Watching kids audition is an exercise in controlling your cringe. At an earlier audition, held in Aaram Nagar 2, I watched kids being auditioned for a fictional talent show set within a show which needed them to sing, dance, or do something different to catch the judges’ eye. After watching a few little Salman lookalikes spew dialogues from Dabangg and girls who couldn’t be older than 12, shimmy and gyrate to some Indian hip hop, the cherry on the pie was a parent firmly and publicly smacking a 10-year-old in the face. His fault? He refused to quietly wait for his turn to sing “Senorita” from Zindagi Na Milegi Dobara.

This audition is no different – it’s for a recurring role in a 10-episode webseries for an OTT platform. Just walking around the grounds is a trigger for my anxiety. Why aren’t the parents watching their wards like hawks, are they not familiar with the Daisy Irani story? Are they unaware of the long line of storied men like Woody Allen, Roman Polanski, R Kelly, and Elvis, whose work we continue to admire?

The kids wait patiently, atypical for five-year-olds. They’re reading lines, going through the motions of mise en scène, practicing inflection and intonation. They repeat the same two lines: “Arrey Sam uncle, woh dusri wali aunty kahan hai” and “Mummy aapka phone do selfie leni hai” over and over, as if chanting “mitochondria is the powerhouse of the cell”. Numbers are called, kids walk in through one door and leave through another while a fresh crop of children takes their place. It’s 1 pm and there’s about 20 kids waiting to audition with more walking in.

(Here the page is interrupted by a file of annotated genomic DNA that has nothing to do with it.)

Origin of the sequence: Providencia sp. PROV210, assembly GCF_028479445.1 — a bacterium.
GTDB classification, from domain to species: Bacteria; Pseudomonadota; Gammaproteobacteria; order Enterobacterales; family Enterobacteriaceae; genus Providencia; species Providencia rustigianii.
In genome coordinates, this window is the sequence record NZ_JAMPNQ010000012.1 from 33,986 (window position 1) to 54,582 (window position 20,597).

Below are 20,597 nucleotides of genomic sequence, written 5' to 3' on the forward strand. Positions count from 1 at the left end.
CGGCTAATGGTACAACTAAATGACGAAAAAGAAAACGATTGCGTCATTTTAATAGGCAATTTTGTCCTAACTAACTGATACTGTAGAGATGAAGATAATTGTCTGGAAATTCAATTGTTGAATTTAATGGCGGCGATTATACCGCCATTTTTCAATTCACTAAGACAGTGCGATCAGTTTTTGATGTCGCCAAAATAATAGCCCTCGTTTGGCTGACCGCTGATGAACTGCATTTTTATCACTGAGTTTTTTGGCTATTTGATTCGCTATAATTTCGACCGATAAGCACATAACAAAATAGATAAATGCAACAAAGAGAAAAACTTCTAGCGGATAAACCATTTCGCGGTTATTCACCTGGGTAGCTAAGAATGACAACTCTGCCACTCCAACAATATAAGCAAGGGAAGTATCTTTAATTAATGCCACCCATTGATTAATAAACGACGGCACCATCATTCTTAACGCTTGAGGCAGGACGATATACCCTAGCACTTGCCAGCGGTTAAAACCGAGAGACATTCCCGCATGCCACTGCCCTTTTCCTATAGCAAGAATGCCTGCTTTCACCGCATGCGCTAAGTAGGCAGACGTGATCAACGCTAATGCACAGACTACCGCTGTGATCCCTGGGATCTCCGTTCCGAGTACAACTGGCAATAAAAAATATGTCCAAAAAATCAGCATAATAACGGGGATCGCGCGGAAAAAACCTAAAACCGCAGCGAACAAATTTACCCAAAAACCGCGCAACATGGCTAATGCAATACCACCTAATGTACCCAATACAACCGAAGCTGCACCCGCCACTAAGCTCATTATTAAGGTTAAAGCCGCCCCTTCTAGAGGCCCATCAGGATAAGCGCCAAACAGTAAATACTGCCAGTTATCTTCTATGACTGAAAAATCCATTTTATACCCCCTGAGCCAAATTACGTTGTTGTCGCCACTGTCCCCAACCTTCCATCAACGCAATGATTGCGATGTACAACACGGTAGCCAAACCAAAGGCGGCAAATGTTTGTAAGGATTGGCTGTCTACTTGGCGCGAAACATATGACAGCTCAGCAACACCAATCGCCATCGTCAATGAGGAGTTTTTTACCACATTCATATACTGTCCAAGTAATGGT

I can’t begin to fathom why a bit part in a show that will drown in the deluge of content that streams out of our OTT industry, would attract these many child actors and performers. This isn’t poverty porn-esque Slumdog Millionaire, where you’re looking for just the right shade of Dharavi Brown or Smoky Slum Grey to create a contrast between characters. How do we still subject our children to an industry that gives seasoned actors anxiety? In the grey ledgers that are our lives, how do we balance our children’s fame with their innocence?

Then again, fame is a tough mistress.